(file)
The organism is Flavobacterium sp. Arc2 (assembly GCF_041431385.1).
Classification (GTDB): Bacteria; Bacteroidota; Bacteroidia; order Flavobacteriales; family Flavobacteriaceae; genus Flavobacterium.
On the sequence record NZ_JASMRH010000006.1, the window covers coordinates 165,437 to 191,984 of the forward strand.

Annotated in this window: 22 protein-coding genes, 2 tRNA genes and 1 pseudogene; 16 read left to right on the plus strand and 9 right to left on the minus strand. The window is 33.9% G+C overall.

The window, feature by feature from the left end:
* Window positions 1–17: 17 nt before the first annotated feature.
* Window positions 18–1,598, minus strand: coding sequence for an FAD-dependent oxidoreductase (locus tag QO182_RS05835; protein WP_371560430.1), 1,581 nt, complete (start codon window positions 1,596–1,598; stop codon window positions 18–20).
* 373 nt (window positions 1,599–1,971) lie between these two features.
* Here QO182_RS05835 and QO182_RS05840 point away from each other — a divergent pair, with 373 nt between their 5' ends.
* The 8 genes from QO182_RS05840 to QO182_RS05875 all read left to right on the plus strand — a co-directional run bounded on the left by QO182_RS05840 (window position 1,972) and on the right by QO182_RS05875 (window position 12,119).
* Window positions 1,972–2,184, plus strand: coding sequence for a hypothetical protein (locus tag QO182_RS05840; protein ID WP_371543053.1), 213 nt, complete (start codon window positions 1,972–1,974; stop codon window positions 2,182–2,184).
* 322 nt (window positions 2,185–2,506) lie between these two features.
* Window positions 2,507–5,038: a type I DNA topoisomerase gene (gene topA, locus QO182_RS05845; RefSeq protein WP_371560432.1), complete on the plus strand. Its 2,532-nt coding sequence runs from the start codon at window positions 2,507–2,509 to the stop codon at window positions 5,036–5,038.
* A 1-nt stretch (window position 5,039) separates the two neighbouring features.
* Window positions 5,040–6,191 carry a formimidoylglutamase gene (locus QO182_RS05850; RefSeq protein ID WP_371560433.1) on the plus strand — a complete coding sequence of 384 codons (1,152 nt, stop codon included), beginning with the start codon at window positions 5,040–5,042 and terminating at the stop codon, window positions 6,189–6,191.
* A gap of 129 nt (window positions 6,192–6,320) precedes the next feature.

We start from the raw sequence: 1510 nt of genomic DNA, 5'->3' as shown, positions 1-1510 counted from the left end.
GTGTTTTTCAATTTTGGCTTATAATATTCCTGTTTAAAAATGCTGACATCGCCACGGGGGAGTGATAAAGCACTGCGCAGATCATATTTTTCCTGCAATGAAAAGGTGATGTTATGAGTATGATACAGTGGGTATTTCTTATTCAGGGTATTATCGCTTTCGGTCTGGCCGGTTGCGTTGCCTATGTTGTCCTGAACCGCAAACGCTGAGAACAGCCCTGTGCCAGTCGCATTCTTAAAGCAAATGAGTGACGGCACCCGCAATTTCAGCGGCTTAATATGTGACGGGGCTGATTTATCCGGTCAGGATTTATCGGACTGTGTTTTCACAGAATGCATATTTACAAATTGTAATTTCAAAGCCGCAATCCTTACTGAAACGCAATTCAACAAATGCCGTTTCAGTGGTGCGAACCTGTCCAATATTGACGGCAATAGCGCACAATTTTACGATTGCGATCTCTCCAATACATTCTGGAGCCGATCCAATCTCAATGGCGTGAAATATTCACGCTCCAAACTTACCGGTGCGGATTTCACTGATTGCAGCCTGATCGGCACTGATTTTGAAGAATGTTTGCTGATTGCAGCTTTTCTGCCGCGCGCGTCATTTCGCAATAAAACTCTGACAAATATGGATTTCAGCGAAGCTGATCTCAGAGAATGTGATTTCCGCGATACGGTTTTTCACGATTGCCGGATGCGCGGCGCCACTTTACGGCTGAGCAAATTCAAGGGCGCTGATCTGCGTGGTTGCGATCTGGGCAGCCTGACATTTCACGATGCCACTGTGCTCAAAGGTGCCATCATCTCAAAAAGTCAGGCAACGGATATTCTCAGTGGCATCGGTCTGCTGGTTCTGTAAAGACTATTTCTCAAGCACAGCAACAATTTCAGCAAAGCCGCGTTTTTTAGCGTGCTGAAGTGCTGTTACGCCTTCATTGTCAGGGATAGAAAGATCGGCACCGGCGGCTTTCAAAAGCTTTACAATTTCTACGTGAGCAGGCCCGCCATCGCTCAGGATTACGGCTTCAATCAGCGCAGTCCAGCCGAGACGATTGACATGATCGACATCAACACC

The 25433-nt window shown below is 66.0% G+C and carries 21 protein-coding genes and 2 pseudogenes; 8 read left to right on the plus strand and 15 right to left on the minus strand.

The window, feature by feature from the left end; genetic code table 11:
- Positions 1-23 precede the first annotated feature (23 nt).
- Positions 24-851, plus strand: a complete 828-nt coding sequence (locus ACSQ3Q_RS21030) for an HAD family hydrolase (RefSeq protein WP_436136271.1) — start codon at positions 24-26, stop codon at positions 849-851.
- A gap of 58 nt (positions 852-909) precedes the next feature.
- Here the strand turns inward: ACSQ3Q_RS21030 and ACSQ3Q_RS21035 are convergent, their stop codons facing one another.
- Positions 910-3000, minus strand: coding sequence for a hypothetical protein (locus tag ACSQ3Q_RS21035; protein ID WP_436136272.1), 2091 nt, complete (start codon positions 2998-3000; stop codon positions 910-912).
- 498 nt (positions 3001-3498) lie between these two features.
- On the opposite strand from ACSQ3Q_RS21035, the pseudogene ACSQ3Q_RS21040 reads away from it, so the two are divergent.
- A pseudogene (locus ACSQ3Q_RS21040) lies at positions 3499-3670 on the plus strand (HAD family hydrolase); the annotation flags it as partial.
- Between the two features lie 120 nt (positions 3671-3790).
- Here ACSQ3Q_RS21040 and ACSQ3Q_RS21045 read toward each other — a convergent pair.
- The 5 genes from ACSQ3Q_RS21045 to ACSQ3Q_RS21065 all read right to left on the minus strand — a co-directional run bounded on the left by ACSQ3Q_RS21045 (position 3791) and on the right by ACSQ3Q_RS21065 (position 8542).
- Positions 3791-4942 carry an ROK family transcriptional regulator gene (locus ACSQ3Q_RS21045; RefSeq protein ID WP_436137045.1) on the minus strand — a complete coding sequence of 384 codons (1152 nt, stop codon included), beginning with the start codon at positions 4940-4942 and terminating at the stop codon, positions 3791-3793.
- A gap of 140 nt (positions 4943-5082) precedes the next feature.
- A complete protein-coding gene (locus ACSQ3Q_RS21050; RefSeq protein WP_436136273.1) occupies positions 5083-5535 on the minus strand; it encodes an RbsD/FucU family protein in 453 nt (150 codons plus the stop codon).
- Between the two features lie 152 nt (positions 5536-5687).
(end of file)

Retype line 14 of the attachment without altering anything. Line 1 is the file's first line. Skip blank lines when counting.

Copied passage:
* A 1-nt stretch (window position 5,039) separates the two neighbouring features.